The growing impact of climate change

Australians are already experiencing the impacts of climate change. Along with more extreme weather events, the number of heatwave days in Australia is also increasing. This increase in extreme weather events and extreme heat events brings more heat-associated morbidity and mortality. The World Health Organisation predicts that between 2030 and 2050, there will be an additional 250 000 deaths each year due to climate change. In Australia, more people currently die because of heat-related events than any other natural disasters. Increasingly severe and frequent floods, storms and changing patterns of infectious disease will also have a growing toll.

How does climate change impact health?

A recent editorial from a leading publication in our field, the Journal of Clinical Endocrinology and Metabolism, has called for awareness and action from its readership.  The authors remind us of the catastrophic effects that lay ahead if the predicted increase in global temperatures is not stopped.  The editors, led by Professor Paul Stewart from the University of Leeds, identified two key areas that climate change will impact endocrinology.

Firstly, and easiest to see around us, are the increase in extreme weather events. For example, the flooding in northern New South Wales and south-eastern Queensland earlier this year.  In February and March, flooding events in Lismore and its surrounding areas resulted in more than 10 000 people becoming homeless.  While the immediate impact received a lot of attention from the media, the clean-up and rebuilding are continuing, and people are still significantly impacted.

Secondly, are the changes that are happening in our ecosystems, which can be more difficult to notice.  These changes include impacts on water supplies and changes in our food supply.  Importantly, because the impact of extreme events is not evenly distributed in our communities, impacts are not felt evenly across the World with some communities being more impacted than others.

Read the article in full here.

How do changes in our environment impact the endocrine system

A heating and increasingly unstable climate can impact our bodies in many ways. More heatwave days and extreme weather events are associated with direct impacts in heart and lung health. Growing evidence suggests endocrine health is also impacted.

For example, factors such as increased bush fire activity, increased diesel exhaust exposure and other sources of pollution results in the release of particulate matter (PM).  PM can be categorised based on particle size and those with a diameter of 2.5 microns or less are referred to as PM2.5. This fine particle pollution is linked to a variety of lung and heart health problems. However, evidence shows that exposure to PM2.5 is linked with the incidence and prevalence of type 2 diabetes.  This means that with the increasing impact of climate change there is likely to be an increase in the health impact of type 2 diabetes. An increasing burden of chronic disease then impacts on our health systems and carers in the community. Read more about the research that summarised this evidence here.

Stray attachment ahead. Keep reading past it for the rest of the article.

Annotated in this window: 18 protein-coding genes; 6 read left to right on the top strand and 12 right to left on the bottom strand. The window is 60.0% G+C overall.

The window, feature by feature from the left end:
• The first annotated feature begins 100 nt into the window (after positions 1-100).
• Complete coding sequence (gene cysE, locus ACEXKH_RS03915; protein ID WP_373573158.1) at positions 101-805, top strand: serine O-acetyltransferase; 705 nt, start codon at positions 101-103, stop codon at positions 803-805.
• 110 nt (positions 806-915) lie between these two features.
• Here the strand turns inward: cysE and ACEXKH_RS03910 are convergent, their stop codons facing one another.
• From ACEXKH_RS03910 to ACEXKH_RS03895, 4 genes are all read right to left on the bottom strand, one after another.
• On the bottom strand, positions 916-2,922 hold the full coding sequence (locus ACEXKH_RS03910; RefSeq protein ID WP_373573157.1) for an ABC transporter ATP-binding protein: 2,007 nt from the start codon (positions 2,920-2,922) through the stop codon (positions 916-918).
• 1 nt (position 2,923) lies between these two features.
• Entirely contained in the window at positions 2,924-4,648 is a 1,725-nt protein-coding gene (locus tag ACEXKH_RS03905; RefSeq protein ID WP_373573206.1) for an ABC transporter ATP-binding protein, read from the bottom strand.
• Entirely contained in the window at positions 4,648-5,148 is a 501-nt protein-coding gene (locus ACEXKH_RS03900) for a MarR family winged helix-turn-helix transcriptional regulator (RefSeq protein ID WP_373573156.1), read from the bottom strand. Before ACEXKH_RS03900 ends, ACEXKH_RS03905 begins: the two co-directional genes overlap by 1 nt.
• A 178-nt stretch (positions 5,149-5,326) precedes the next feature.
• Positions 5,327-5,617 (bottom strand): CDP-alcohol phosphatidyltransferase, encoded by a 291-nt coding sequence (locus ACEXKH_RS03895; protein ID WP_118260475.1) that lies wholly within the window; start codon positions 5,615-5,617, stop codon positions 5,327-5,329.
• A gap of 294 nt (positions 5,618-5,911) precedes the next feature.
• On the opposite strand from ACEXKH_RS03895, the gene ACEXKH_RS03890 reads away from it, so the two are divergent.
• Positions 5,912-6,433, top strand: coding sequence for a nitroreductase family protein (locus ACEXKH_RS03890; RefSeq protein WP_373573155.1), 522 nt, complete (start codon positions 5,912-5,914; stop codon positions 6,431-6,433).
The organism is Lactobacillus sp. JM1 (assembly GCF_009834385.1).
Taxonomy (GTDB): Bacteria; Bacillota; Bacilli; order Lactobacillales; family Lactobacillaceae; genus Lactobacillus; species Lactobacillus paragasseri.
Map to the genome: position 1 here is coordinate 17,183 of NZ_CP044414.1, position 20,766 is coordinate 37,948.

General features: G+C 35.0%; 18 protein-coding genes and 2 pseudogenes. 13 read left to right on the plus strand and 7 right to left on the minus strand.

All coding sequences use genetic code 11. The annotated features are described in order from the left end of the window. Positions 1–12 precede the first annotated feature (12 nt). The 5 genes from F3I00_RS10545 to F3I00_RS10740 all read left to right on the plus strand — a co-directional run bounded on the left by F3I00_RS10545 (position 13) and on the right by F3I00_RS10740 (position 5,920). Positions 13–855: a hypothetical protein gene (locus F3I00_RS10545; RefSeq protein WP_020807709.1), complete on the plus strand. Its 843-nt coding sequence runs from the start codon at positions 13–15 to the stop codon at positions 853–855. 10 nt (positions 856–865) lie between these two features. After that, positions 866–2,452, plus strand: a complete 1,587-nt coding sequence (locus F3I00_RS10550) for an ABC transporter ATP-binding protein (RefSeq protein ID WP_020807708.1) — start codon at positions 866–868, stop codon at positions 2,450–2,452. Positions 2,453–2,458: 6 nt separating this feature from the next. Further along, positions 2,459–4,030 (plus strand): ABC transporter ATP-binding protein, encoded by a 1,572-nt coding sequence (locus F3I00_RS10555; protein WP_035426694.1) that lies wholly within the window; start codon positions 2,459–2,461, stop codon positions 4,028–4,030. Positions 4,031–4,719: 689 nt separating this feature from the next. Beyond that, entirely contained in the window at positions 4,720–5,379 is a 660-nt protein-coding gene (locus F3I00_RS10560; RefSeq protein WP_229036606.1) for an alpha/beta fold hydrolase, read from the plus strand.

Climate change is also impacting our environment and ecosystems by altering our food and water supplies.  We have experienced increased prices and supply issues recently, some of which can be attributed to the extreme weather events.   This could be through crop destruction from flooding or drought, or loss of stock due to lack of food and nutrition.

Reduced affordability and access to healthy food can result in increasing food poverty.  When healthy food becomes more expensive, the reliance on cheaper but lower quality high-fat and high-sugar content foods can increase. These lower cost and lower quality foods also contain many additives.   Increased consumption of high-fat and high -sugar containing more affordable foods are linked with increasing rates of obesity and type 2 diabetes.  The 2021 Foodbank hunger report provides some alarming statistics about food security in Australia suggesting that 1 in 6 adults haven’t had enough to eat in the last year. A statistic likely to increase as climate change impacts continue to be felt across the World.

Taking action

In Australia, doctors recognise the link between a healthy planet and healthy people.  Organisations such as Doctors for the Environment Australia (DEA) and Healthy Futures are involved in public education and advocacy. Leading medical colleges have also joined the to call for climate action to benefit health. ESA members are also getting involved. Perth endocrinologist and DEA member Dr Vinthua Shetty participated in DEA’s campaign in the lead up to the 2022 election.  Melbourne endocrinologist Dr Annabelle Warren lent her voice to the Fossil Ad Ban campaign to stop promotion of high-emissions companies.  The ESA was one of 26 health organisations to sign an open letter to energy company AGL to advocate for early coal closure to reduce emissions for health.

Endocrinologists and community members can get involved with these groups and campaigns. This could include advocating for policy change from governments and companies.  We can all take steps to reduce carbon emissions in our own lives. Actions like phasing out gas in the home, investing in renewable electricity and solar panels, transitioning to electric vehicles or active and public transport will help. We can also reduce air travel as well as reducing red meat consumption. Moving superannuation and investments into ‘sustainable’ options and funds is an impactful way to contribute to supporting decarbonisation.

We are making more progress than ever in reducing emissions. Ongoing efforts can help avoid the worst effects of climate change on general, and endocrine, health.